Paying for care with direct payments

  • 22
  • Feb

If you are eligible to receive support from the council following a social care assessment, you are allocated an amount of money called a personal budget. You can choose to receive that money as a direct payment, which lets you buy the care and support services that work best for you.

We speak to Islington resident, Alyson Ruddick, who explains how direct payments have worked for her sons Perry and Adam, who both have ATR-x Syndrome; a genetic condition which means they have severe learning disabilities.

“My sons both need help around the clock and with things like washing and shaving – so it’s important they can decide who sees to their personal care needs. Direct payments allow them to make those choices.”

Paying for the support you need

A direct payment can be used to pay for support and services which have been agreed in a support plan with Adult Social Services. This can be things like care provider services, staying in touch with friends and family, building new social networks, or paying toward education, leisure or social activities.

Adam and Perry’s condition means they can’t manage their own direct payments, so Alyson does that on their behalf. She explains how, “We use their direct payment to employ Personal Assistants (PAs) to help look after them. We can interview and employ PAs ourselves and make sure they are the right people for them. Adam and Perry have fantastic PAs who have been with them a long time, so they really understand what they want and need.”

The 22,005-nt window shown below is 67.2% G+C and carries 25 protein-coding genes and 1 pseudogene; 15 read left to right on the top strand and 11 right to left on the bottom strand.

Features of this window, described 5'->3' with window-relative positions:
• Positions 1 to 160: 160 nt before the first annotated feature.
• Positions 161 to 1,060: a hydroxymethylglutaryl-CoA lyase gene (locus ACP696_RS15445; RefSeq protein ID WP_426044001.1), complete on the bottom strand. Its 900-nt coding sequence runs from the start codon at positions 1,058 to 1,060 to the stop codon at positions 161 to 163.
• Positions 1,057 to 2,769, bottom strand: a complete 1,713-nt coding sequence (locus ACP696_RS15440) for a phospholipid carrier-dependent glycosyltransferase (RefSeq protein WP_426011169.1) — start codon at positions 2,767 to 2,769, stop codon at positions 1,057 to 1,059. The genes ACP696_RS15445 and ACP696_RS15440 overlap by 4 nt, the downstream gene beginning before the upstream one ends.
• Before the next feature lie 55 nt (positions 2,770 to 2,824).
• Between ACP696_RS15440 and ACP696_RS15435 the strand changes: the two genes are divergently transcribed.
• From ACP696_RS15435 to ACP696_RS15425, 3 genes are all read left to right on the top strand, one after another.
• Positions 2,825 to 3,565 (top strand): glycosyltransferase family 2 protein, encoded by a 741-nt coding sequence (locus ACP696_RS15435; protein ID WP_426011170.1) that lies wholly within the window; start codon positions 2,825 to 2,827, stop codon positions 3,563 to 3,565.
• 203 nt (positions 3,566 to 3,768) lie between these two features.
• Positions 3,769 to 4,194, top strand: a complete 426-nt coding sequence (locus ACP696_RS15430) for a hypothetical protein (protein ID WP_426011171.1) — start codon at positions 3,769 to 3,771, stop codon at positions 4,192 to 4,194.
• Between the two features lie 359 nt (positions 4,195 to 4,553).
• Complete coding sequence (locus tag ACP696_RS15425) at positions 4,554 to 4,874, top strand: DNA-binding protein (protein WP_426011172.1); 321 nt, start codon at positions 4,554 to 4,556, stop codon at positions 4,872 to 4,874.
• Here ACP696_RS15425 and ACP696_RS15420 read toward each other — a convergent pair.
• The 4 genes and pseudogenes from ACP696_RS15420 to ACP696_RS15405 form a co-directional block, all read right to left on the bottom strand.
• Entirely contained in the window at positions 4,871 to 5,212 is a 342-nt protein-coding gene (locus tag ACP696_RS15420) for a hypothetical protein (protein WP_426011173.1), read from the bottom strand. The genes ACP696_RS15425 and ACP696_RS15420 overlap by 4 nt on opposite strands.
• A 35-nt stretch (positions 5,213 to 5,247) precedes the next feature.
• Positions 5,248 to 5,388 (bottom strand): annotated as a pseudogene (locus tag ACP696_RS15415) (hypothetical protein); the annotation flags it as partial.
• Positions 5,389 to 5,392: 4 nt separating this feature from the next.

Living independently

Around 25 per cent of adults receiving support from social services in Islington choose direct payments, which for many means they can live more independently. Alyson explains, “I’ve always encouraged my sons to be as independent as possible, so we have worked with the boys PAs to make sure they don’t lose the skills that we have worked so hard to achieve.

“They’ve got a really good quality of life and that’s been made possible because of the direct payments they receive.

“They both live in their own homes and pursue the activities they want to do. The youngest Adam is the thespian and Perry is the sportsman. They need to have a PA with them when they go out, but they stay really active and regularly go out for lunch or days out.”

Getting help to manage a direct payment

Many people who need support to manage their direct payment get help from friends, family or social care professional. For people like Alyson who employ PAs, the council’s Direct Payments Team is here to help. Alyson explains, “I’ve been managing my son’s direct payments for 10 years. I was a little apprehensive taking it on initially, but the support I received from the Direct Payments Team was second to none and it’s always been there. They help you at the beginning to set things up and do all the necessary paper work to employ a PA and keep financial records.

“I would encourage anybody who receives social care and support to just give it a try, because they give you more freedom and flexibility to get the right care for you. From our experience, they really can change lives for the better.”

Find out more about direct payments

If you are already receiving support from adult social services and want to know if a direct payment could work for you, speak to your social care professional.

To find out more about using a direct payment to employ a PA, you can contact the Direct Payments Team. Email, call 020 7527 8164 or visit the website

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